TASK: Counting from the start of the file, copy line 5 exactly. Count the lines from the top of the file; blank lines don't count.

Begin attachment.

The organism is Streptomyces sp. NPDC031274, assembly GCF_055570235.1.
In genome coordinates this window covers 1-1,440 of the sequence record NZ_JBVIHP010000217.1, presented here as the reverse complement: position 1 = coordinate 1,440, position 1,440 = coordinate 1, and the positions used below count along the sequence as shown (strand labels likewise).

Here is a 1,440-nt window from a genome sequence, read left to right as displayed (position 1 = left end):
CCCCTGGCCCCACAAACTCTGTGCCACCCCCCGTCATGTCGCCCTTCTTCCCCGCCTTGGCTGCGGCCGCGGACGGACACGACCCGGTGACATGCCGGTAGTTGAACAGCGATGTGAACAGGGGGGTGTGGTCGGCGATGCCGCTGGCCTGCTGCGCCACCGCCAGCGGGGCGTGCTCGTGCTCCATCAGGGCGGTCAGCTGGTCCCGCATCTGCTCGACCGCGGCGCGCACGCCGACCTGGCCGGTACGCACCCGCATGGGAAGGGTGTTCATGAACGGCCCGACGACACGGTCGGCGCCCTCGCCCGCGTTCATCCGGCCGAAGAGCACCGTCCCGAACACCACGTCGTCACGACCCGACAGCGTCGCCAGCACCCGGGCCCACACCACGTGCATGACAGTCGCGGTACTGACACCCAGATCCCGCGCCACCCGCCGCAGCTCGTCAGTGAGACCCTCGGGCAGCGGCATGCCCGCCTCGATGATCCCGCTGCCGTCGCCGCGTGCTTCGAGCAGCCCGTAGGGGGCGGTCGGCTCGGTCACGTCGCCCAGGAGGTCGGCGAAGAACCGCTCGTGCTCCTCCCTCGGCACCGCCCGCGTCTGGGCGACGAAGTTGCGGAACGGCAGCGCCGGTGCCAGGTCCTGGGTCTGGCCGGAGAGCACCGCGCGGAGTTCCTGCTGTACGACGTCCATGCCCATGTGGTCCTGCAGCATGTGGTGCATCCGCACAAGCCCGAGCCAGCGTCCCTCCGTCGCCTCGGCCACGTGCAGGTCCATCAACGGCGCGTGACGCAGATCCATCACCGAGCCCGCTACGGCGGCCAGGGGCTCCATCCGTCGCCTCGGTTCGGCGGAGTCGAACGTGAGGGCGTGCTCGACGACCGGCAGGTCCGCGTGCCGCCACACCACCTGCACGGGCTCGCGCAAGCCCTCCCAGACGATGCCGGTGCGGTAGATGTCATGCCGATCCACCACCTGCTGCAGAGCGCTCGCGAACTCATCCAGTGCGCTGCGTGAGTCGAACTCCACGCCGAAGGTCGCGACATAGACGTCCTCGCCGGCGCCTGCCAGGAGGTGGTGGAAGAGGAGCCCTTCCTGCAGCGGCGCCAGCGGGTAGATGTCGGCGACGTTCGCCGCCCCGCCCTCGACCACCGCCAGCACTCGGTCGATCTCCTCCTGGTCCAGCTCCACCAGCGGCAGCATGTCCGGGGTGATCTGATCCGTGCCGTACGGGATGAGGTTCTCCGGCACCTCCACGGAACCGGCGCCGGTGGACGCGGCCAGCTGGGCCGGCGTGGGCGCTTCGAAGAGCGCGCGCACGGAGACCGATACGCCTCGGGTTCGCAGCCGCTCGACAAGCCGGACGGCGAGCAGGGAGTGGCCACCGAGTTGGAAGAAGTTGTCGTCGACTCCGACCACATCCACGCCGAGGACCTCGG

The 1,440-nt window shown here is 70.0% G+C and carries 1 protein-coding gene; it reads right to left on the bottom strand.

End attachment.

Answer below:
The 1,440-nt window shown here is 70.0% G+C and carries 1 protein-coding gene; it reads right to left on the bottom strand.